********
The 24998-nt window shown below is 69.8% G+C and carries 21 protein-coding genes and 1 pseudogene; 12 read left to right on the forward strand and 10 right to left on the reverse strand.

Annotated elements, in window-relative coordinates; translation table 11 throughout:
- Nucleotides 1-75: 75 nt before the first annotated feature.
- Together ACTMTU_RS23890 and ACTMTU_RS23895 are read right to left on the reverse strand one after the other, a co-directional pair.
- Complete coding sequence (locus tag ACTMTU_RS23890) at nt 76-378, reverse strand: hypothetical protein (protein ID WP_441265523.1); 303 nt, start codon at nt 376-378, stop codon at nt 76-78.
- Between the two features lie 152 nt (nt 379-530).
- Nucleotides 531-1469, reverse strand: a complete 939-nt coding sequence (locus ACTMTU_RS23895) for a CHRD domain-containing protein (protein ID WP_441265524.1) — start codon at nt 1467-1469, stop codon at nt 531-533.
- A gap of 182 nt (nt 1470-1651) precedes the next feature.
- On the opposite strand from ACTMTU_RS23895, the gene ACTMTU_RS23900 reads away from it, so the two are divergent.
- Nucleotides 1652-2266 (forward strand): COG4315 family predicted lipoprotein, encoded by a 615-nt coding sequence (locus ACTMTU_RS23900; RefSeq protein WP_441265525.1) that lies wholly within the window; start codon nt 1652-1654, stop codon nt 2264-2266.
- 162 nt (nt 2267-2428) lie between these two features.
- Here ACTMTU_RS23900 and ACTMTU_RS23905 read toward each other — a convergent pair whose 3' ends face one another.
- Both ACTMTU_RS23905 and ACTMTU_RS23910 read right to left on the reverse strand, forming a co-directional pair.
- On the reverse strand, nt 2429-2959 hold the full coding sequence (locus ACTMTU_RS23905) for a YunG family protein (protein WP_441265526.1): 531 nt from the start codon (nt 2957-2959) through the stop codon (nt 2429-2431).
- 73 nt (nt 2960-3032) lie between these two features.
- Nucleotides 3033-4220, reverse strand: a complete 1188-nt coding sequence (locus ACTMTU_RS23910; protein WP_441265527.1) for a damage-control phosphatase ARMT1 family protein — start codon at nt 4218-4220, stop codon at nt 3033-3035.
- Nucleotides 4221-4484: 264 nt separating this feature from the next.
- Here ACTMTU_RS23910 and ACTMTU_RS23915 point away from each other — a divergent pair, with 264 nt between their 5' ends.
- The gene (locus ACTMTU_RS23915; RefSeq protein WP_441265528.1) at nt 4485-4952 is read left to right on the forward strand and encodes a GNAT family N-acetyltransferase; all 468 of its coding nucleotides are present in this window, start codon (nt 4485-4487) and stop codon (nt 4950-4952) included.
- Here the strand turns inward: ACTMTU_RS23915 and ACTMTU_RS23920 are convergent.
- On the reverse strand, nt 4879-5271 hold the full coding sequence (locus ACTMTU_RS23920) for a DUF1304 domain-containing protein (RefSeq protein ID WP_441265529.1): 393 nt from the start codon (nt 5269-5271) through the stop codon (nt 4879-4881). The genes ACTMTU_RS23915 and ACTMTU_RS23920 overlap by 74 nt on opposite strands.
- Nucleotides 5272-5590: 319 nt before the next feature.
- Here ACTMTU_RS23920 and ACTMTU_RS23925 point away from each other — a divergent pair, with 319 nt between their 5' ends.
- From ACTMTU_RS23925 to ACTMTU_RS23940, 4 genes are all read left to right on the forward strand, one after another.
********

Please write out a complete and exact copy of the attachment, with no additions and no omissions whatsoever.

The 24998-nt window shown below is 69.8% G+C and carries 21 protein-coding genes and 1 pseudogene; 12 read left to right on the forward strand and 10 right to left on the reverse strand.

Annotated elements, in window-relative coordinates; translation table 11 throughout:
- Nucleotides 1-75: 75 nt before the first annotated feature.
- Together ACTMTU_RS23890 and ACTMTU_RS23895 are read right to left on the reverse strand one after the other, a co-directional pair.
- Complete coding sequence (locus tag ACTMTU_RS23890) at nt 76-378, reverse strand: hypothetical protein (protein ID WP_441265523.1); 303 nt, start codon at nt 376-378, stop codon at nt 76-78.
- Between the two features lie 152 nt (nt 379-530).
- Nucleotides 531-1469, reverse strand: a complete 939-nt coding sequence (locus ACTMTU_RS23895) for a CHRD domain-containing protein (protein ID WP_441265524.1) — start codon at nt 1467-1469, stop codon at nt 531-533.
- A gap of 182 nt (nt 1470-1651) precedes the next feature.
- On the opposite strand from ACTMTU_RS23895, the gene ACTMTU_RS23900 reads away from it, so the two are divergent.
- Nucleotides 1652-2266 (forward strand): COG4315 family predicted lipoprotein, encoded by a 615-nt coding sequence (locus ACTMTU_RS23900; RefSeq protein WP_441265525.1) that lies wholly within the window; start codon nt 1652-1654, stop codon nt 2264-2266.
- 162 nt (nt 2267-2428) lie between these two features.
- Here ACTMTU_RS23900 and ACTMTU_RS23905 read toward each other — a convergent pair whose 3' ends face one another.
- Both ACTMTU_RS23905 and ACTMTU_RS23910 read right to left on the reverse strand, forming a co-directional pair.
- On the reverse strand, nt 2429-2959 hold the full coding sequence (locus ACTMTU_RS23905) for a YunG family protein (protein WP_441265526.1): 531 nt from the start codon (nt 2957-2959) through the stop codon (nt 2429-2431).
- 73 nt (nt 2960-3032) lie between these two features.
- Nucleotides 3033-4220, reverse strand: a complete 1188-nt coding sequence (locus ACTMTU_RS23910; protein WP_441265527.1) for a damage-control phosphatase ARMT1 family protein — start codon at nt 4218-4220, stop codon at nt 3033-3035.
- Nucleotides 4221-4484: 264 nt separating this feature from the next.
- Here ACTMTU_RS23910 and ACTMTU_RS23915 point away from each other — a divergent pair, with 264 nt between their 5' ends.
- The gene (locus ACTMTU_RS23915; RefSeq protein WP_441265528.1) at nt 4485-4952 is read left to right on the forward strand and encodes a GNAT family N-acetyltransferase; all 468 of its coding nucleotides are present in this window, start codon (nt 4485-4487) and stop codon (nt 4950-4952) included.
- Here the strand turns inward: ACTMTU_RS23915 and ACTMTU_RS23920 are convergent.
- On the reverse strand, nt 4879-5271 hold the full coding sequence (locus ACTMTU_RS23920) for a DUF1304 domain-containing protein (RefSeq protein ID WP_441265529.1): 393 nt from the start codon (nt 5269-5271) through the stop codon (nt 4879-4881). The genes ACTMTU_RS23915 and ACTMTU_RS23920 overlap by 74 nt on opposite strands.
- Nucleotides 5272-5590: 319 nt before the next feature.
- Here ACTMTU_RS23920 and ACTMTU_RS23925 point away from each other — a divergent pair, with 319 nt between their 5' ends.
- From ACTMTU_RS23925 to ACTMTU_RS23940, 4 genes are all read left to right on the forward strand, one after another.